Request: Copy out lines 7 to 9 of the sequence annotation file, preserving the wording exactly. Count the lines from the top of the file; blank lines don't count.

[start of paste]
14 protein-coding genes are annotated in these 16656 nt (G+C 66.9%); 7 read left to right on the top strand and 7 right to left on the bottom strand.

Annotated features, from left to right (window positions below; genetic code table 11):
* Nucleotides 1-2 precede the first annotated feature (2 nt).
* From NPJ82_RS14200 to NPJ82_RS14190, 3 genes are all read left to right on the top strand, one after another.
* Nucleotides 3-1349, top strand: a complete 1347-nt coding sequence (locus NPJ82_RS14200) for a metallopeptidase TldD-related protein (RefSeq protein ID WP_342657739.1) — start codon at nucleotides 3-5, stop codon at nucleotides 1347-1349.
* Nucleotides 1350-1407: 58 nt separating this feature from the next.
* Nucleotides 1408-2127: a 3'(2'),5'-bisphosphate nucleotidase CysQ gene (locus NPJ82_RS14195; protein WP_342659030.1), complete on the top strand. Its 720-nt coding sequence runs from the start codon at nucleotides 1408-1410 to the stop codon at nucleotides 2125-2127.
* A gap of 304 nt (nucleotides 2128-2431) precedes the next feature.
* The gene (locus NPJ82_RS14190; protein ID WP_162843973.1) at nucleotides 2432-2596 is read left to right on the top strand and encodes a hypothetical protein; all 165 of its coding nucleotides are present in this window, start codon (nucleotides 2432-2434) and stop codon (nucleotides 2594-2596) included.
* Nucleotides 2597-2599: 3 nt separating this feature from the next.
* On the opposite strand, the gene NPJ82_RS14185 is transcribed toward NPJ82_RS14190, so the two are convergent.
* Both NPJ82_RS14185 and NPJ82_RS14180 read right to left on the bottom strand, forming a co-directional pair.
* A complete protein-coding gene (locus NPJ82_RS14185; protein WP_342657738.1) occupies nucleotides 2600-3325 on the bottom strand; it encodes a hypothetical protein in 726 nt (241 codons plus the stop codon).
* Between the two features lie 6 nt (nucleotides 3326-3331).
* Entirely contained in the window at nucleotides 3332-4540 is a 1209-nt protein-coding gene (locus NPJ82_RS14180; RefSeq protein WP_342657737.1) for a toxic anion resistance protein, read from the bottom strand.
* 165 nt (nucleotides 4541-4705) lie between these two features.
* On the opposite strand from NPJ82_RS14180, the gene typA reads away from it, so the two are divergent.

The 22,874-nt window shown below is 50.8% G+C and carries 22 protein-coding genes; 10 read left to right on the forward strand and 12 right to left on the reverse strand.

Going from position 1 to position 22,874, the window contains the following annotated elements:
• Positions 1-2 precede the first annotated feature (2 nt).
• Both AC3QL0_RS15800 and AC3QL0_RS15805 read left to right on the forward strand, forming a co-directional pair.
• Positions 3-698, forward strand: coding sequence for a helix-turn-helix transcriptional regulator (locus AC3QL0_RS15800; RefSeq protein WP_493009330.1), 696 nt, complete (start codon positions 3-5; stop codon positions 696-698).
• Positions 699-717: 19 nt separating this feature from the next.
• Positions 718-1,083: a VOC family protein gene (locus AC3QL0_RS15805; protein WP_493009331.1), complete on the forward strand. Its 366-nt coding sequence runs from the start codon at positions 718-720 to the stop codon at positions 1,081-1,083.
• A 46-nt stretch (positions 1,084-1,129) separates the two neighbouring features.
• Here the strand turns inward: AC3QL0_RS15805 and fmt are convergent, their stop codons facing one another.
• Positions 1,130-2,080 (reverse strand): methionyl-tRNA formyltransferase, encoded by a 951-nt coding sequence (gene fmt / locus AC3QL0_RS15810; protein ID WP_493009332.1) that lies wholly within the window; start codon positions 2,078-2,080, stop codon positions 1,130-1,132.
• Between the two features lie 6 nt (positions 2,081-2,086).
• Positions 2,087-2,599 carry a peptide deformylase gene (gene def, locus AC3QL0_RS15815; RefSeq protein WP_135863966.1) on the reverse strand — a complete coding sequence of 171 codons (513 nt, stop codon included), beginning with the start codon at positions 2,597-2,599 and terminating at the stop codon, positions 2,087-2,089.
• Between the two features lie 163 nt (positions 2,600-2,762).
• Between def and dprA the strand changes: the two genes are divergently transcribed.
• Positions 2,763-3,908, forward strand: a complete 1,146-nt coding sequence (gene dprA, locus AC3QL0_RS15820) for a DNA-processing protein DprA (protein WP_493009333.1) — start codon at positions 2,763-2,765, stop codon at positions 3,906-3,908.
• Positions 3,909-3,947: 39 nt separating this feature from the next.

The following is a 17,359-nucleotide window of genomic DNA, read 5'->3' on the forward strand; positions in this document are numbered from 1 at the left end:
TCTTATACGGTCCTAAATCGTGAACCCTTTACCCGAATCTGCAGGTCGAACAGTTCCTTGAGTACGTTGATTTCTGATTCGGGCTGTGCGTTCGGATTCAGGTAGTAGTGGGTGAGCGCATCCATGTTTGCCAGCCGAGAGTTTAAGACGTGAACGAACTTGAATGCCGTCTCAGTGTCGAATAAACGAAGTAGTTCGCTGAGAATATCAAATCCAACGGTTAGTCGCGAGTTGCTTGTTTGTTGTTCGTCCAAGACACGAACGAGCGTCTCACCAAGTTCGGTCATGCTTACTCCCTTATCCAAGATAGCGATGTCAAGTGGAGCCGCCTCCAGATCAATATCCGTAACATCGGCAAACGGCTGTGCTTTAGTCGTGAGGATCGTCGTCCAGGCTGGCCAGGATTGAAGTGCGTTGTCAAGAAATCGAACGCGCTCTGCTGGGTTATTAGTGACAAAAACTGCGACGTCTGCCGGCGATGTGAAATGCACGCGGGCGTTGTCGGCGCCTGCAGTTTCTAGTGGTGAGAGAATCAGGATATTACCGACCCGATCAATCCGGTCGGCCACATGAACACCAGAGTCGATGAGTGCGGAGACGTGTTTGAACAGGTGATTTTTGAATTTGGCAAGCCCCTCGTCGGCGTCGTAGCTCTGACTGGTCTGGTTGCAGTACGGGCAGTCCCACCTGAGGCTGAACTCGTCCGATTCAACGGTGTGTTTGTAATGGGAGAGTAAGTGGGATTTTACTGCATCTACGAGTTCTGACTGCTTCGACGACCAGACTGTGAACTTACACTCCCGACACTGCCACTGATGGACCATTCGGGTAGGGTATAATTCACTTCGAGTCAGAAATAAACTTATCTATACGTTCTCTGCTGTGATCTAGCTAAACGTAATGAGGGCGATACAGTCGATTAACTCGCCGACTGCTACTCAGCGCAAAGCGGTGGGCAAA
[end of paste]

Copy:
* Nucleotides 1408-2127: a 3'(2'),5'-bisphosphate nucleotidase CysQ gene (locus NPJ82_RS14195; protein WP_342659030.1), complete on the top strand. Its 720-nt coding sequence runs from the start codon at nucleotides 1408-1410 to the stop codon at nucleotides 2125-2127.
* A gap of 304 nt (nucleotides 2128-2431) precedes the next feature.
* The gene (locus NPJ82_RS14190; protein ID WP_162843973.1) at nucleotides 2432-2596 is read left to right on the top strand and encodes a hypothetical protein; all 165 of its coding nucleotides are present in this window, start codon (nucleotides 2432-2434) and stop codon (nucleotides 2594-2596) included.